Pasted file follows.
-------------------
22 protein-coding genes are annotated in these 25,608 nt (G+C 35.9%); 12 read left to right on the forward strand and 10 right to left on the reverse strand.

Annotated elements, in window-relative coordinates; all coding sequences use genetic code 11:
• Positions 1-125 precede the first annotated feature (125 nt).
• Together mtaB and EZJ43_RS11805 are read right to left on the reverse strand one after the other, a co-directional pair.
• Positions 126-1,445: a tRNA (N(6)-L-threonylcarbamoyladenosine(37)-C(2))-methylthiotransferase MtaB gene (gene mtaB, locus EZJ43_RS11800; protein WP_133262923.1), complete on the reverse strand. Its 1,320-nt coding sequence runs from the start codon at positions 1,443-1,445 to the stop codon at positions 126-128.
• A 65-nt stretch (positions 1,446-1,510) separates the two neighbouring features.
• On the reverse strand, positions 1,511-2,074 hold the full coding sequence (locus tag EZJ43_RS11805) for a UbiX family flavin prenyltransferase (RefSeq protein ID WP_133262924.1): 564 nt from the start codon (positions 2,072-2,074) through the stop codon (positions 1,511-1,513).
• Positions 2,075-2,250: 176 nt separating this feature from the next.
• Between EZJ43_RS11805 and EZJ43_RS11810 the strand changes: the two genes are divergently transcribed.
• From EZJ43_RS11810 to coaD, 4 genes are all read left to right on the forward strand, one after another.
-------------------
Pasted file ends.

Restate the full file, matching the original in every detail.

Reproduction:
22 protein-coding genes are annotated in these 25,608 nt (G+C 35.9%); 12 read left to right on the forward strand and 10 right to left on the reverse strand.

Annotated elements, in window-relative coordinates; all coding sequences use genetic code 11:
• Positions 1-125 precede the first annotated feature (125 nt).
• Together mtaB and EZJ43_RS11805 are read right to left on the reverse strand one after the other, a co-directional pair.
• Positions 126-1,445: a tRNA (N(6)-L-threonylcarbamoyladenosine(37)-C(2))-methylthiotransferase MtaB gene (gene mtaB, locus EZJ43_RS11800; protein WP_133262923.1), complete on the reverse strand. Its 1,320-nt coding sequence runs from the start codon at positions 1,443-1,445 to the stop codon at positions 126-128.
• A 65-nt stretch (positions 1,446-1,510) separates the two neighbouring features.
• On the reverse strand, positions 1,511-2,074 hold the full coding sequence (locus tag EZJ43_RS11805) for a UbiX family flavin prenyltransferase (RefSeq protein ID WP_133262924.1): 564 nt from the start codon (positions 2,072-2,074) through the stop codon (positions 1,511-1,513).
• Positions 2,075-2,250: 176 nt separating this feature from the next.
• Between EZJ43_RS11805 and EZJ43_RS11810 the strand changes: the two genes are divergently transcribed.
• From EZJ43_RS11810 to coaD, 4 genes are all read left to right on the forward strand, one after another.